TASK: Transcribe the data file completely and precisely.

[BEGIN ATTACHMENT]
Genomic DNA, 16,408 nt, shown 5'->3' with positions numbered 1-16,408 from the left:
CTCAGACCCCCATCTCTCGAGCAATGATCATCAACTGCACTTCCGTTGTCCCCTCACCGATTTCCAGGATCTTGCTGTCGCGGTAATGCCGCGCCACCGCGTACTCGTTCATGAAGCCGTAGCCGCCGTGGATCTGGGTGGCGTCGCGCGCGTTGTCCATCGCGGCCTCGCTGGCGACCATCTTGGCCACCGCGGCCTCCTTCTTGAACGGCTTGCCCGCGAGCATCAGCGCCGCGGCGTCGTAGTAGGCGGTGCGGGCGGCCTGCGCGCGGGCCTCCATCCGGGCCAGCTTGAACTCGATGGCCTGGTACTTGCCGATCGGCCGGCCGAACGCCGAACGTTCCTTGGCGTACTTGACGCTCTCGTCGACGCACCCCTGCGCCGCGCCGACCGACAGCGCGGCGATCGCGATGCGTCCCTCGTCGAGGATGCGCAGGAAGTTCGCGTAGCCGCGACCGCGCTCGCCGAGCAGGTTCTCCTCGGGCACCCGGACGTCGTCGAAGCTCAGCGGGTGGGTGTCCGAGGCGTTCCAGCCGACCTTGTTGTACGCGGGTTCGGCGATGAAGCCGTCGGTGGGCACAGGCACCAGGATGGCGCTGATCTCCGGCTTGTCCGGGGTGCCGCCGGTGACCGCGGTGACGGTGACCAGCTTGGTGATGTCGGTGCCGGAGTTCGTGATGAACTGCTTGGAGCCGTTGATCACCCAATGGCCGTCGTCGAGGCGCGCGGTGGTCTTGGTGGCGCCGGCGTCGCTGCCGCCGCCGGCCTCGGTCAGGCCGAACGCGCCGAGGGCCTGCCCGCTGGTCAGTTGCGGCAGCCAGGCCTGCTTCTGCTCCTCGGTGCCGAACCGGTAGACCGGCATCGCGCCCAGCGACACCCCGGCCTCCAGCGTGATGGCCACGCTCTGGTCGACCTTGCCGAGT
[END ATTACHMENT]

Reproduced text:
Genomic DNA, 16,408 nt, shown 5'->3' with positions numbered 1-16,408 from the left:
CTCAGACCCCCATCTCTCGAGCAATGATCATCAACTGCACTTCCGTTGTCCCCTCACCGATTTCCAGGATCTTGCTGTCGCGGTAATGCCGCGCCACCGCGTACTCGTTCATGAAGCCGTAGCCGCCGTGGATCTGGGTGGCGTCGCGCGCGTTGTCCATCGCGGCCTCGCTGGCGACCATCTTGGCCACCGCGGCCTCCTTCTTGAACGGCTTGCCCGCGAGCATCAGCGCCGCGGCGTCGTAGTAGGCGGTGCGGGCGGCCTGCGCGCGGGCCTCCATCCGGGCCAGCTTGAACTCGATGGCCTGGTACTTGCCGATCGGCCGGCCGAACGCCGAACGTTCCTTGGCGTACTTGACGCTCTCGTCGACGCACCCCTGCGCCGCGCCGACCGACAGCGCGGCGATCGCGATGCGTCCCTCGTCGAGGATGCGCAGGAAGTTCGCGTAGCCGCGACCGCGCTCGCCGAGCAGGTTCTCCTCGGGCACCCGGACGTCGTCGAAGCTCAGCGGGTGGGTGTCCGAGGCGTTCCAGCCGACCTTGTTGTACGCGGGTTCGGCGATGAAGCCGTCGGTGGGCACAGGCACCAGGATGGCGCTGATCTCCGGCTTGTCCGGGGTGCCGCCGGTGACCGCGGTGACGGTGACCAGCTTGGTGATGTCGGTGCCGGAGTTCGTGATGAACTGCTTGGAGCCGTTGATCACCCAATGGCCGTCGTCGAGGCGCGCGGTGGTCTTGGTGGCGCCGGCGTCGCTGCCGCCGCCGGCCTCGGTCAGGCCGAACGCGCCGAGGGCCTGCCCGCTGGTCAGTTGCGGCAGCCAGGCCTGCTTCTGCTCCTCGGTGCCGAACCGGTAGACCGGCATCGCGCCCAGCGACACCCCGGCCTCCAGCGTGATGGCCACGCTCTGGTCGACCTTGCCGAGT